Aside from the ethnic cleansing atrocities of the mid-80s popularly referred to as Gukurahundi, Zimbabwe has been privileged enough to have been exempt from the perpetual civil wars and strife that have bedevilled the continent of Africa and seem endemic to similar less economically-developed regions. The nation’s high literacy rate, admittedly initiated by the it’s 91-year old leader Robert Mugabe, is estimated at up to 90% by some research think-tanks and is credited in having enlightened the country’s masses, amongst other things, on the numerous drawbacks of conflict and peaceful coexistence in pursuit of a common national goal of social development. However recent developments such as the wholesome prostration of the economy and the stifling, convulsive grip in which forms of human expression are held are all beginning to stir nascent sentiments of rebellion laced with bravado and romanticism reminiscent of the Rousseau-inspired insurgents of the French Revolution. Zimbabwe’s impoverished fiscus is largely burdened with an overloaded civil service beset with ghost workers and perplexing repetitions in job functionalities which has recently forced the nation’s Finance Minister, Patrick Chinamasa, to recommend wide-ranging job retrenchments across the public and private employment spectrum. Presumable feeling the heat from the overbearing executive and influential ruling elite, the Supreme Court in July 2015, sanctioned the termination of employment on three months’ notice only and this has so far resulted in approximately 25 000 workers losing their jobs since the ruling. This has come on the backdrop of the country’s unemployment rate which has been estimated at up to 85% by the nation’s main opposition leader Morgan Tsvangirai. In a bid to feign empathy to the needs of the desperate populace, the ZANU (PF)-led Legislature recently passed a Labour Bill Amendment which (unconstitutionally) seeks to retrogressively enforce businesses which had fired workers to compensate them to two weeks salary for every year served on top of the stipulated three months’ notice. This flies in the face of the nation’s intelligence as the ruling elite is sure that businesses will successfully challenge the legality of the Bill at the Constitutional Court as a law, in line with its inherent aspect of morality, cannot apply retrogressively to a date prior to its creation and enforcement. The nefarious ruling class of Zimbabwe, in a deadly cocktail of indifference and apathy, is sure that even in the unlikely event of such a constitutional application to have the Labour Bill deemed unconstitutional, the businesses would not be able to financially fulfil the compensation guidelines stipulated by the aforementioned Bill. These wanton dismissals will thus surely test the citizenry’s resolve and resolute commitment to peace within the existing governing order. Even the ruling party ZANU (PF) is wary of the possibility of a civil uprising as evidenced by the callous abduction of valiant human rights activist, Itai Dzamara, in March 2015 and the ceaseless presence of heavy-handed police members in urban centres and opposition hotspots in recent times. The President, at one of his nation addresses, once boasted that if anyone underestimated him because of his (then) ninety years of existence, he would strike them with his 90kg fist while pointing and in apparent reference to the over-zealous state security personnel present. The general public has thus been cowed into submission by the partisan state security forces with the simple sighting of the aptly-dressed, black-enamoured Police Support Unit which is summoned to effectively deal with crowd disturbances, enough to render fear into the ordinary Zimbabwean. But with the unforgiving socio-environment in Zimbabwe coupled with the ever-surprising that the nation is still being led by a nonagenarian who does not appear to be willing to relinquish the reigns of authority anytime soon, one has to wonder for how long the people can suffer in admirable silence. Just as was the case in all social revolutions, eventually the masses gathered the courage to stand up their rights to sustainable living and self-determination. Just as told by the old adage, a straw of grass eventually resulted in the camel breaking its back.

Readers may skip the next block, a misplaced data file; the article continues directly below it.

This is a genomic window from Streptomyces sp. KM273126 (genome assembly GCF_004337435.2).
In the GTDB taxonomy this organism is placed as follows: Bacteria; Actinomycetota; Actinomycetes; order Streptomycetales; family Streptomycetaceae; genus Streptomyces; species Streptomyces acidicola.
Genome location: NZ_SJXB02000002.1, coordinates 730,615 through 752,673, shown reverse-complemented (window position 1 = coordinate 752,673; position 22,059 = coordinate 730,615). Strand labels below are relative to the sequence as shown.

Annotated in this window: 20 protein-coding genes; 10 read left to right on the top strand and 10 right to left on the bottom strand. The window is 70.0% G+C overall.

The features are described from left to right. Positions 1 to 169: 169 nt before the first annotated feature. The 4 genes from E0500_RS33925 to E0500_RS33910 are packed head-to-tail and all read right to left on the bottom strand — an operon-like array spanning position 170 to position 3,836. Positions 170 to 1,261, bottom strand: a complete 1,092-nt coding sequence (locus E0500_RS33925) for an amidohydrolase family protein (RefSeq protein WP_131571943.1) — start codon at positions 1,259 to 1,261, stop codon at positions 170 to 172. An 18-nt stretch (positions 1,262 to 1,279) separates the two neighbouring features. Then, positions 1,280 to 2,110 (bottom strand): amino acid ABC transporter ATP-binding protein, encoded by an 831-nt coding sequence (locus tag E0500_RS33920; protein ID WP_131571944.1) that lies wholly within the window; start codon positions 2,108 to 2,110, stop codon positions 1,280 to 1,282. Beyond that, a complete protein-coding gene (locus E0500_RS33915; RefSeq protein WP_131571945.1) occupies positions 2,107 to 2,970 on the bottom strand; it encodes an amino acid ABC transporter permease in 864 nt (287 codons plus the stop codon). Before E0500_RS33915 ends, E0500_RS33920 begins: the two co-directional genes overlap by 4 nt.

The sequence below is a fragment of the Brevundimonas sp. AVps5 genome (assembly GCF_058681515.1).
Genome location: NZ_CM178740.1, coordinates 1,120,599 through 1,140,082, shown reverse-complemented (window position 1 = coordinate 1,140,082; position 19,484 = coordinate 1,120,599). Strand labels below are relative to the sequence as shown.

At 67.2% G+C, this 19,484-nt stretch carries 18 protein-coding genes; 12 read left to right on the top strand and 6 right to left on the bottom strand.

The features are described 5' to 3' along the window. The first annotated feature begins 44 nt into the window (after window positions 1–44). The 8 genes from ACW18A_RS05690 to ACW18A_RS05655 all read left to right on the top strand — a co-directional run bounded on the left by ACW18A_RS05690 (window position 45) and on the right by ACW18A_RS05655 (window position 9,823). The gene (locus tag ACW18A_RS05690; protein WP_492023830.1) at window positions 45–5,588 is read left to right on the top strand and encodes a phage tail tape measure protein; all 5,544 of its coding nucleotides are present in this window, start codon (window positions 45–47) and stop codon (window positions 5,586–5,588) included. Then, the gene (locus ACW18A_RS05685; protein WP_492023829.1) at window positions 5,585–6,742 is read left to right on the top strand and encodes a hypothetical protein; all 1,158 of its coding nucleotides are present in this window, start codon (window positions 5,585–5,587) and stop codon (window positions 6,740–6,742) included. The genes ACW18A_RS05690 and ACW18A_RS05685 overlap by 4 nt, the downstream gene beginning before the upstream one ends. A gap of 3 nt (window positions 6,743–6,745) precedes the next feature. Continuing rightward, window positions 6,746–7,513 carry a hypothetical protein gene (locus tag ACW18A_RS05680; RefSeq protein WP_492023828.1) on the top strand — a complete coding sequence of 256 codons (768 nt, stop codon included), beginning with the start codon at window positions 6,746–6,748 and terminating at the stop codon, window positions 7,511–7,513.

Mr Nigel Zvikomborero Gandiya is a postgraduate student at the University of Kwa-Zulu Natal who is passionate about the promotion and upholding of human rights in order for all members of society to possess an equal access to resources or opportunity, in a concerted pursuit of human development.